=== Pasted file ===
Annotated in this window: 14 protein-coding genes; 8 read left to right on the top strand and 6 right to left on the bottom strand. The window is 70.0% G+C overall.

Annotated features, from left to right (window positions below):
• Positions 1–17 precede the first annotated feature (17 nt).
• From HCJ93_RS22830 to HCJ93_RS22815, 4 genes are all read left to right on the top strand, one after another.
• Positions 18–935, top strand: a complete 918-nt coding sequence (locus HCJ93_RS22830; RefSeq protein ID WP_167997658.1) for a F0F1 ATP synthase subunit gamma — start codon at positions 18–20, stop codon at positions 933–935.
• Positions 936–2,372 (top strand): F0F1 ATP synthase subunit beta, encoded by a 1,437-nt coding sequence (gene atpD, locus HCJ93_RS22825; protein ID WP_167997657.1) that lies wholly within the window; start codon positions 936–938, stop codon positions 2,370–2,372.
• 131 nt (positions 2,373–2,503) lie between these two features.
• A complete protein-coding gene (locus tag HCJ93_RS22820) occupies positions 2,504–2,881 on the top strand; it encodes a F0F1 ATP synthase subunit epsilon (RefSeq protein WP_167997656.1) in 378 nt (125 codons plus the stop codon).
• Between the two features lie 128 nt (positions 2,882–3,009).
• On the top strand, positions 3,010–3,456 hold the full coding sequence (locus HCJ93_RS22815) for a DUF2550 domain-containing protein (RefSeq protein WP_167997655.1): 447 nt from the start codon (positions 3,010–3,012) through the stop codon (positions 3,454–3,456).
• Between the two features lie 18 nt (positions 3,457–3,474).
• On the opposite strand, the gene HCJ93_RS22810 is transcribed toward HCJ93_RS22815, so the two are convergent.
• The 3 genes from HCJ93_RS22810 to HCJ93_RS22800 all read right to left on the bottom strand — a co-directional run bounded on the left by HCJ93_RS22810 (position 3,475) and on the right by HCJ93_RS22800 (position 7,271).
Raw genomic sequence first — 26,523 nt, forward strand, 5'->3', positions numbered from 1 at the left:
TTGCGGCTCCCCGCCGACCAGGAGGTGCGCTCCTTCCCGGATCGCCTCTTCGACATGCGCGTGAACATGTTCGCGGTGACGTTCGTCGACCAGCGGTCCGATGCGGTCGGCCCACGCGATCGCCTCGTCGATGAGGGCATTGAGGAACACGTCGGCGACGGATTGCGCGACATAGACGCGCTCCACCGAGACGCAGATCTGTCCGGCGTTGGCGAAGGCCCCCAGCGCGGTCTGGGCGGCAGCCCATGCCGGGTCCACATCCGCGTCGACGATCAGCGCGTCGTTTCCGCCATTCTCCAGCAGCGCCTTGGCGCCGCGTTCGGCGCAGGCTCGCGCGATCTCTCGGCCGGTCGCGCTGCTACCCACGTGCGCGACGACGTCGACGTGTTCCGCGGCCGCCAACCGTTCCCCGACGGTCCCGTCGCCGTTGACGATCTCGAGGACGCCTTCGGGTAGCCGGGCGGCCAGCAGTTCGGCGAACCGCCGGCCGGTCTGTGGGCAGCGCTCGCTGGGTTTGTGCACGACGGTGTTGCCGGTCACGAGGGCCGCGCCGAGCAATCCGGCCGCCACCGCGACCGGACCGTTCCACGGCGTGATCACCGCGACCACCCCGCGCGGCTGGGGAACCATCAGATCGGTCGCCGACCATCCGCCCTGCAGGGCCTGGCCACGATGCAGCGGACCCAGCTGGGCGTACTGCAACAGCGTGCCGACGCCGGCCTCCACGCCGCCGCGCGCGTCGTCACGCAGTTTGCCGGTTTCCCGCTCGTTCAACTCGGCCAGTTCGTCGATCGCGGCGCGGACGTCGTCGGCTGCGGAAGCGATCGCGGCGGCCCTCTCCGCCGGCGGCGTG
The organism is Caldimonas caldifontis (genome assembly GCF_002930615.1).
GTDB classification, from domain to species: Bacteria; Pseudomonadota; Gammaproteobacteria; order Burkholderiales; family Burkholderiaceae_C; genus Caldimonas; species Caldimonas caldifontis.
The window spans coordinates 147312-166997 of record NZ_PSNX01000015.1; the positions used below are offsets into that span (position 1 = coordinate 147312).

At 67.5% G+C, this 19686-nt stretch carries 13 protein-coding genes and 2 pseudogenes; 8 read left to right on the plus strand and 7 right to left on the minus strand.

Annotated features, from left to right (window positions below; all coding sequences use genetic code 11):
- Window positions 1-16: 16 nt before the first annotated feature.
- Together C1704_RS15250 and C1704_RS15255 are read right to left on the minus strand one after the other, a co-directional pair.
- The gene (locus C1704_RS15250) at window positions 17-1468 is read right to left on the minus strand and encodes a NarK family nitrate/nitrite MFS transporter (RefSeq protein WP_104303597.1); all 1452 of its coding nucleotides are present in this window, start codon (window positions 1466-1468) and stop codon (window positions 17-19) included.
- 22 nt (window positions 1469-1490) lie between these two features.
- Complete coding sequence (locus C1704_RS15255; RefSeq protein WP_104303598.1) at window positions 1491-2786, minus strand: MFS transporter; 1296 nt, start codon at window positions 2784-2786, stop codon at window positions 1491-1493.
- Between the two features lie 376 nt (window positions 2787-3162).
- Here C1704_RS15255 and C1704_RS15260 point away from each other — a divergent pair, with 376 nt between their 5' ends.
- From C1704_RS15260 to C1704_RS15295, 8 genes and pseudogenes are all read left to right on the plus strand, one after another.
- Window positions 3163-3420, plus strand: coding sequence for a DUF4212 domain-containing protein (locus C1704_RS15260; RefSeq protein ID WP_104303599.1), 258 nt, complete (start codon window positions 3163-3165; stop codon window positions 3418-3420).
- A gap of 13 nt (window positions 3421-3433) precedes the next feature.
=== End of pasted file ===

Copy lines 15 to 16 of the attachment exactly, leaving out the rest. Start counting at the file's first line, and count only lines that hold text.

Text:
TTGCGGCTCCCCGCCGACCAGGAGGTGCGCTCCTTCCCGGATCGCCTCTTCGACATGCGCGTGAACATGTTCGCGGTGACGTTCGTCGACCAGCGGTCCGATGCGGTCGGCCCACGCGATCGCCTCGTCGATGAGGGCATTGAGGAACACGTCGGCGACGGATTGCGCGACATAGACGCGCTCCACCGAGACGCAGATCTGTCCGGCGTTGGCGAAGGCCCCCAGCGCGGTCTGGGCGGCAGCCCATGCCGGGTCCACATCCGCGTCGACGATCAGCGCGTCGTTTCCGCCATTCTCCAGCAGCGCCTTGGCGCCGCGTTCGGCGCAGGCTCGCGCGATCTCTCGGCCGGTCGCGCTGCTACCCACGTGCGCGACGACGTCGACGTGTTCCGCGGCCGCCAACCGTTCCCCGACGGTCCCGTCGCCGTTGACGATCTCGAGGACGCCTTCGGGTAGCCGGGCGGCCAGCAGTTCGGCGAACCGCCGGCCGGTCTGTGGGCAGCGCTCGCTGGGTTTGTGCACGACGGTGTTGCCGGTCACGAGGGCCGCGCCGAGCAATCCGGCCGCCACCGCGACCGGACCGTTCCACGGCGTGATCACCGCGACCACCCCGCGCGGCTGGGGAACCATCAGATCGGTCGCCGACCATCCGCCCTGCAGGGCCTGGCCACGATGCAGCGGACCCAGCTGGGCGTACTGCAACAGCGTGCCGACGCCGGCCTCCACGCCGCCGCGCGCGTCGTCACGCAGTTTGCCGGTTTCCCGCTCGTTCAACTCGGCCAGTTCGTCGATCGCGGCGCGGACGTCGTCGGCTGCGGAAGCGATCGCGGCGGCCCTCTCCGCCGGCGGCGTG
The organism is Caldimonas caldifontis (genome assembly GCF_002930615.1).